Use this URL to cite or link to this record in EThOS: http://ethos.bl.uk/OrderDetails.do?uin=uk.bl.ethos.724591
Title: Parental cognition and the development of post-traumatic stress symptoms in children
Author: Bailie, Richard James
Awarding Body: University of London
Current Institution: University College London (University of London)
Date of Award: 2004
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Abstract:
The study looks at cognitions in parents that are hypothesised to be associated with the development of Post-Traumatic Stress in their children. As the main caregivers to young children, parents are known to play a key role in supporting their child's coping following trauma. There is a significant lack of knowledge about the specific mechanisms that distinguish parents who are able to effectively help their children resolve a trauma from those who are not. Specifically little is known about the parental cognitions that help or hinder a parent in providing support to children in distress following a trauma. An improved understanding of these cognitions may shed light on the familial processes that increase risk for PTS in children and may in the future help to improve therapeutic interventions for children with PTS or Post Traumatic Stress Disorder (PTSD). Children attending accident and emergency departments following a potentially traumatic event (road traffic accident, fall, bum or assault) were seen with a parent within a month of the event, and at follow-up 3 months after the event. Self- report assessments of parental cognitions related to the event and to the child's coping were obtained. A battery of questionnaires on past traumatic experiences, current physical and mental health including PTSD symptoms was administered at time 1 to both parent and child. At time 2, outcome measures were re-administered. The hypotheses are (one) the presence of mental health problems, (two) trauma history and (three) specific parental cognitions about talking not being useful will predict a poorer child mental health outcome. The parental cognitions include endorsing statements that talking is not useful, talking upsets the parent, talking upsets the child and that they have not talked with their child about the trauma. The results are analysed using correlations and linear regression. An association was found between parental mental health and child mental health consistent with hypothesis 1. However this association was only present using the parent report measures of child mental health rather than the child report measures. An association was also found between a parental trauma history and poorer child mental health outcome, consistent with hypothesis 2. However as with hypothesis 1, the association was only present when child mental health was measured via a parental report measure. Finally parental distress and attitudes about talking were both significantly associated with the parent's report of the child's depression and the parents report of whether they had talked to their child about the traumatic event was significantly associated with the parent's report of the child's intrusion and avoidance symptoms. These results are discussed in light of the literature on parental mental health and parental cognitions. Limitations of the study are highlighted alongside areas for future research.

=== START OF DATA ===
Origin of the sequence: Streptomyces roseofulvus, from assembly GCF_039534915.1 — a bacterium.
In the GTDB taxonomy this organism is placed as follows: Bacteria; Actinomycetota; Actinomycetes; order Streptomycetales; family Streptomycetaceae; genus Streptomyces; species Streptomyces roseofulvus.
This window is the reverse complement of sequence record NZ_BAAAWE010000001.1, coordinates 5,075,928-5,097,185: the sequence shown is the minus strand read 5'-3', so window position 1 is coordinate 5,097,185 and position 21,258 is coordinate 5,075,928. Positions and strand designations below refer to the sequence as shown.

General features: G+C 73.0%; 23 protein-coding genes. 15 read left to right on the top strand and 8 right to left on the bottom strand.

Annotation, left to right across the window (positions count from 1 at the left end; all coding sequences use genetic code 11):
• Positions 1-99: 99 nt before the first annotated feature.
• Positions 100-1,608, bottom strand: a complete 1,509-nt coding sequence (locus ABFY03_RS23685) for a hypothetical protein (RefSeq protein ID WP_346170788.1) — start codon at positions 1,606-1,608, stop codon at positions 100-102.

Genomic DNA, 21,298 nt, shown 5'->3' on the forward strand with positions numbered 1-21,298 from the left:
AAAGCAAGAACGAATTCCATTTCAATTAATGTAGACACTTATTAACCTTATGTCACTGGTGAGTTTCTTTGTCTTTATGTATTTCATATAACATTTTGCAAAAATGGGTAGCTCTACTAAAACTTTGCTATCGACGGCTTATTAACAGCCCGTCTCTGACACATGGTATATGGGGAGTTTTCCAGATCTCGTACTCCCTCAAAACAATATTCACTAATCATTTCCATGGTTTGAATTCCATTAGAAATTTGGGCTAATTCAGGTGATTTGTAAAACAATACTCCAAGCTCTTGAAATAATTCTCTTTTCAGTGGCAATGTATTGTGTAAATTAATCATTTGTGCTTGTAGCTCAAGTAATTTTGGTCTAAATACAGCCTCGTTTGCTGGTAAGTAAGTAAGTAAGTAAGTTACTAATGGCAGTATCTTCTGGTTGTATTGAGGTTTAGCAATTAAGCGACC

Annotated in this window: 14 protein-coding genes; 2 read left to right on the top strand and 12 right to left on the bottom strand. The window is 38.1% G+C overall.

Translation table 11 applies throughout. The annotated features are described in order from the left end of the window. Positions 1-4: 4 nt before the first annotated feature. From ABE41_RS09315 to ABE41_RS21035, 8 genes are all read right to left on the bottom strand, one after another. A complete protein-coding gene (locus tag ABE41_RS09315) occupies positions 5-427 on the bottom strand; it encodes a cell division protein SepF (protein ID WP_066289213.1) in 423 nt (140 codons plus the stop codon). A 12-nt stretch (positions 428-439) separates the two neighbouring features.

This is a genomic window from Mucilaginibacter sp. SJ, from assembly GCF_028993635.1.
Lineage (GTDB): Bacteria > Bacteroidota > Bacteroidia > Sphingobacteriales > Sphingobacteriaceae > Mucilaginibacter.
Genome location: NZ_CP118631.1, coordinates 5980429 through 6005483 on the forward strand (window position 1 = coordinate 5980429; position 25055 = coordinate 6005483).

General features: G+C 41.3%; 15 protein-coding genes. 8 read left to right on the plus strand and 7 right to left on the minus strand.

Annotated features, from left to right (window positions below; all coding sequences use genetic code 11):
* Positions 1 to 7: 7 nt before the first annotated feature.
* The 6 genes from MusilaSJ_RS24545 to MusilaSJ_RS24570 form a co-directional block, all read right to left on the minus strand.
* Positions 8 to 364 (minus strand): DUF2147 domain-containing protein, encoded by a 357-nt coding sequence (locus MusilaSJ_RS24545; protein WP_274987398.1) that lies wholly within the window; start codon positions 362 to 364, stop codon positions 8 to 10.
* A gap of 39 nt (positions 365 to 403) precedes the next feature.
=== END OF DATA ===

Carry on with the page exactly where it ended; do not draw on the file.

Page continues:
Supervisor: Not available Sponsor: Not available
Qualification Name: Thesis (Ph.D.) Qualification Level: Doctoral
EThOS ID: uk.bl.ethos.724591  DOI: Not available
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